James Arthur Lovell Jr. is a retired American astronaut, naval aviator, and mechanical engineer. In 1968, as command module pilot of Apollo 8, he became, with Frank Borman and William Anders, one of the first three astronauts to fly to and orbit the Moon. He then commanded the 1970 Apollo 13 lunar mission which, after a critical failure en route, circled around the Moon and returned safely to Earth through the efforts of the crew and mission control.
STS-76 was NASA's 76th Space Shuttle mission, and the 16th mission for Atlantis. STS-76 launched on 22 March 1996 at 3:13 am EST from Kennedy Space Center launch pad 39B. STS-76 lasted over 9 days, traveled about 3,800,000 miles (6,100,000 km) while orbiting Earth an estimated 145 times, and landing at 5:28 am PST on 31 March 1996 at Edwards Air Force Base runway 22.
Donn Fulton Eisele was a United States Air Force officer, test pilot, and later a NASA astronaut. He occupied the command module pilot seat during the flight of Apollo 7 in 1968. After retiring from both NASA and the Air Force, he became the Peace Corps country director for Thailand, before moving into private business.
Varèse Sarabande is an American record label, owned by Concord Music Group and distributed by Universal Music Group, which specializes in film scores and original cast recordings. It aims to reissue rare or unavailable albums, as well as newer releases by artists no longer under a contract. The label's name was derived from combining French-born composer Edgard Varèse's last name with the musical term sarabande, a slow Spanish dance.
The Apollo 15 postal covers incident, a 1972 NASA scandal, involved the astronauts of Apollo 15, who carried about 400 unauthorized postal covers into space and to the Moon's surface on the Lunar Module Falcon. Some of the envelopes were sold at high prices by West German stamp dealer Hermann Sieger, and are known as "Sieger covers". The crew of Apollo 15, David Scott, Alfred Worden and James Irwin, agreed to take payments for carrying the covers; though they returned the money, they were reprimanded by NASA. Amid much press coverage of the incident, the astronauts were called before a closed session of a Senate committee and never flew in space again.
Griffin Music was an independent record label created in 1989 in Toronto, Ontario, Canada by author/publisher Robert Godwin. It was originally created to record and finance the second album of Led Zeppelin tribute act, Michael White & The White. During late 1989 and 1990, Godwin worked with Michael White and his band recording the album in studios such as Sunset Sound and United Western Recorders in Los Angeles and Metalworks Studios in Toronto.
Apogee Books is an imprint of Canadian publishing house Collector's Guide Publishing. The Apogee imprint began with "Apollo 8 The NASA Mission Reports" in November 1998 at the request of astronaut Buzz Aldrin, second man on the moon. The first publication by Apogee was printed to celebrate the 30th anniversary of the first crewed flight around the moon. A limited edition print run of this Apollo 8 book led to Aldrin suggesting that the imprint continue with further anniversary publications.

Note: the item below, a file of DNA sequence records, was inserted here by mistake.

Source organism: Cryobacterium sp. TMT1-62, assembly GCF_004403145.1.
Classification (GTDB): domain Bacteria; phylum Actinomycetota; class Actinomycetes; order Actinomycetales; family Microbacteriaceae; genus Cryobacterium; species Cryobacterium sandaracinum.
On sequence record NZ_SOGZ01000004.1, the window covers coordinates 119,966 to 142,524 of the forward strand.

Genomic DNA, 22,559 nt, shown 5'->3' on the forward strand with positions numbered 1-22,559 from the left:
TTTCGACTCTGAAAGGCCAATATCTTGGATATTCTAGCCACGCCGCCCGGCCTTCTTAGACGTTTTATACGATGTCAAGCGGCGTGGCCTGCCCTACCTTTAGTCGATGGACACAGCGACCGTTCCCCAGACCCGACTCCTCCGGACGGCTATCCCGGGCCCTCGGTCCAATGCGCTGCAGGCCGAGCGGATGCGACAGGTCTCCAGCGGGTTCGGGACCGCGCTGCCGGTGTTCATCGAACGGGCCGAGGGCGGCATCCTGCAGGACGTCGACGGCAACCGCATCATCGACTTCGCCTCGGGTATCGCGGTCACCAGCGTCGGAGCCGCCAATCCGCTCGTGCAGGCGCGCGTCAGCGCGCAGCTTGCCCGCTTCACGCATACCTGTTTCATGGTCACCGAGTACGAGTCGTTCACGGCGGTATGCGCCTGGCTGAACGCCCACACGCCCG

Robert Godwin is a British author who has written about rock music and spaceflight. Early in his career he was a rock music impresario who managed a venue in Burlington, Ontario and founded Griffin Music.
When We Left Earth: The NASA Missions is a 2008 Discovery Channel HD documentary miniseries consisting of six episodes documenting American human spaceflight from the first Mercury flights and the Gemini program, to the Apollo program and its Moon missions and landings, to the Space Shuttle missions and the construction of the International Space Station.
Rocket Science is a miniseries first released in 2002-2003, chronicling the major events in the American-Soviet space race, starting from the first hypersonic rocket planes through the development of human space flight, culminating with the mission by mission history of Projects Mercury, Gemini and Apollo. The series features interviews with X-1 and X-15 pilots Chuck Yeager and Scott Crossfield, astronauts Gordon Cooper, Wally Schirra, Scott Carpenter, Gene Cernan, Frank Borman, James Lovell, Buzz Aldrin and Alan Bean, flight controllers Gene Kranz, Christopher Kraft and Sy Liebergot, authors Arthur C. Clarke, Andrew Chaikin, Robert Godwin and Robert J. Sawyer, and broadcaster Walter Cronkite, among others. While focusing mainly on the American side of the race, the series also covered major Soviet achievements through every key phase of the 1950s and 1960s Space Race.
Joseph Anthony Tunzi is a Chicago, Illinois-based author, publisher, and producer. He has been described as "a renowned author from Chicago" and "one of the foremost authorities on Elvis Presley," authoring, self-publishing, and producing over 60 titles about Presley for the past 33 years. Tunzi has also compiled a massive photo archive, from which he licenses photographs of Presley.
William Leitch was a Scottish astronomer, naturalist and mathematician, and a minister of the Church of Scotland. Leitch studied mathematics and science at the University of Glasgow, and moved to Canada in 1860 to take the post of principal at Queen's University.